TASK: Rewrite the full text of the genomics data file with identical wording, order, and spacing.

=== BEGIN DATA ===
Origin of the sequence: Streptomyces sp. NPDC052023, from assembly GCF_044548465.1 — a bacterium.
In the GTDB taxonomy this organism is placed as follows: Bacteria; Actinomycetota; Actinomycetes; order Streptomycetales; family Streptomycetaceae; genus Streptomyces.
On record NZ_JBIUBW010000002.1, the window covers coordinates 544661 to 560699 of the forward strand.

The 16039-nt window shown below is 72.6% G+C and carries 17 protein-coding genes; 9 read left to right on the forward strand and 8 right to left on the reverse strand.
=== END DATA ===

Origin of the sequence: Streptomyces sp. NPDC052023, from assembly GCF_044548465.1 — a bacterium.
In the GTDB taxonomy this organism is placed as follows: Bacteria; Actinomycetota; Actinomycetes; order Streptomycetales; family Streptomycetaceae; genus Streptomyces.
On record NZ_JBIUBW010000002.1, the window covers coordinates 544661 to 560699 of the forward strand.

The 16039-nt window shown below is 72.6% G+C and carries 17 protein-coding genes; 9 read left to right on the forward strand and 8 right to left on the reverse strand.